Archive: May, 2010
Many Philadelphia voters also get to weigh in on competitive state House of Representatives today. State representatives serve districts with about 60,000 residents for two-year terms. In general, the Philly seats turn over rarely, but open seats always become battlegrounds and incumbents frequently face intense challenges.
There are two open seats in today’s election. Here are the details:
Check out this letter that union leader John Dougherty sent out to his email list on behalf of U.S. Sen. Arlen Specter. In the lengthy screed, he seems to compliment longtime rival Vince Fumo -- now in prison -- noting that he can no longer provide funds for the region.
Read the full text below:
May 17, 2010
With a bruising Democratic primary election campaign behind them, all eyes are on U.S. Sen. Arlen Specter and his challenger, U.S. Rep. Joe Sestak today. Specter, who is counting on unions and the Black Clergy of Philadelphia and vicinity to turn out the vote today, is pitching himself as the man with seniority to look after the city's interests in Washington D.C. Sestak, who is not running again for his Delaware County seat, presents himself as the true Democrat in the race, ready to put principle before politics. The polls cast this race as a dead heat.
Specter jumped from the Republican Party to the Democrats in April 2009, saying his prospects in a GOP primary were bleak due to the party's shift toward the right and his vote for President Obama's stimulus package. The winner in today's Democratic primary will likely face former U.S. Rep. Pat Toomey. Specter narrowly defeated Toomey in the 2004 Republican primary. Toomey is challenged in today's Republican primary by Peg Luksik, a resource-strapped candidate who has had little luck getting her message out. Toomey has a substantial lead on Luksik in the polls.
The final bill for the massive snow dump on the city this past winter is in – and it's a whopping $19 million.
That’s right, the city shelled out $19 million to clear streets during three monster storms, according to the latest Quarterly City Managers Report. Those funds went to overtime for city workers, hiring outside contracters and buying salt.
The report also reveals that the city is set to end the current fiscal year with a slightly higher deficit than expected, which could further weaken the city's cash-flow situation next year.
Another day, another poll showing the Democratic primary election race between U.S. Sen. Arlen Specter and U.S. Rep. Joe Sestak is too close to call. The Quinnipiac University Poll released today shows Sestak at 42 percent among likely voters in Tuesday's primary and Specter at 41 percent, with 16 percent undecided. One in four people in the poll said they might change their mind.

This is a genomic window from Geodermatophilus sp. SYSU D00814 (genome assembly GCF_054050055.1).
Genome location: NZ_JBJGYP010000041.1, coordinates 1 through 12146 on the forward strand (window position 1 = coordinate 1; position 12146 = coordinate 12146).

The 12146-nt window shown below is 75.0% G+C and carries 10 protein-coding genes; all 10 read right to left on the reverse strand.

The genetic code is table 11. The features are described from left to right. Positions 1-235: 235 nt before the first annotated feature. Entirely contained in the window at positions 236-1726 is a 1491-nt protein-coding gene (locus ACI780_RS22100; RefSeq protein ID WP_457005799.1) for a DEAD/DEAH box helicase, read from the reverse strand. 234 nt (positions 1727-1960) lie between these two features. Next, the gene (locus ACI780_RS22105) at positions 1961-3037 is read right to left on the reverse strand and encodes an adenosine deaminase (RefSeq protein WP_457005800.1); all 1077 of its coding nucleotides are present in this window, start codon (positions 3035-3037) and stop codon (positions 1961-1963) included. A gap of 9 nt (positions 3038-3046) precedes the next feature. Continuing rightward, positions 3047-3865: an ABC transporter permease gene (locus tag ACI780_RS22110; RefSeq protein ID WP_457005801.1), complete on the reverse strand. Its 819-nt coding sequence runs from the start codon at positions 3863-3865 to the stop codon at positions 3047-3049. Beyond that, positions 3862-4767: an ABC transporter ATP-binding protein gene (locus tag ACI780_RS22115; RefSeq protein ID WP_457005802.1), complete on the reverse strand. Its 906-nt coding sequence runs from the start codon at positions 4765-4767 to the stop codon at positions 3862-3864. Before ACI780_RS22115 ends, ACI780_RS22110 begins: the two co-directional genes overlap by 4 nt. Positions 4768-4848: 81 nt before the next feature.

Sestak is spending the day visiting five campaign offices in eastern Pennsylvania but first he'll be at the New Hope Baptist Church at 16th and Federal streets in South Philly to be endorsed by African-American clergy members. Specter is hoping his endorsement Friday by the Black Clergy of Philadelphia and Vicinity will help drive voter turn-out in the city tomorrow. Sestak is clearly trying to dilute Specter's support there.
Specter is flying around the state today, starting in Erie and ending in Philadelphia this afternoon. Speaking in South Philly yesterday, Specter was touting his support in the African-American Community. "I went to a bunch of black churches this morning and got a standing ovation," Specter said. "They won't let [Sestak] in. Why are they giving me a standing ovation? Because of what I've done. Why won't they let him in? Because he has nothing of interest to say to them."
Specter and Sestak battle down to the finish line.
Is change really coming? John Baer looks at what this election means.
A new Pew report looks at how to safely decrease the prison population.
Fox News will air Inside Campaign 2010 on Sunday at 9 p.m., featuring what it is calling "exclusive behind the scenes access to several Republican and Democrat campaigns." That includes the bruising primary election campaign of U.S. Sen. Arlen Specter and U.S. Rep. Joe Sestak. The show, hosted by Bret Baier, will also look at races in Arkansas, Nevada and Minnesota. Here's a sneak peek.
Gov. Rendell had nothing but nice things to say about state Sen. Anthony Hardy Williams this morning as the Black Clergy of Philadelphia and Vicinity endorsed the West Philly legislator in Tuesday's Democratic primary election for governor. But don't take that as an endorsement, cautioned Rendell, who said he wanted to remain neutral in the four-man Democratic race.
"I am incredibly impressed with the campaign he has waged," Rendell said. "And he's always been one of the brightest people in the building."
Williams, speaking in the same event where the Black clergy endorsed U.S. Sen Arlen Specter, noted that one of several conspiracy theories about why he entered the gubernatorial race in late January was to have an African-American politician on the ballot from Philadelphia to drive voter turn-out here. A large Democratic turn-out in Philadelphia Tuesday would be a boon for Specter.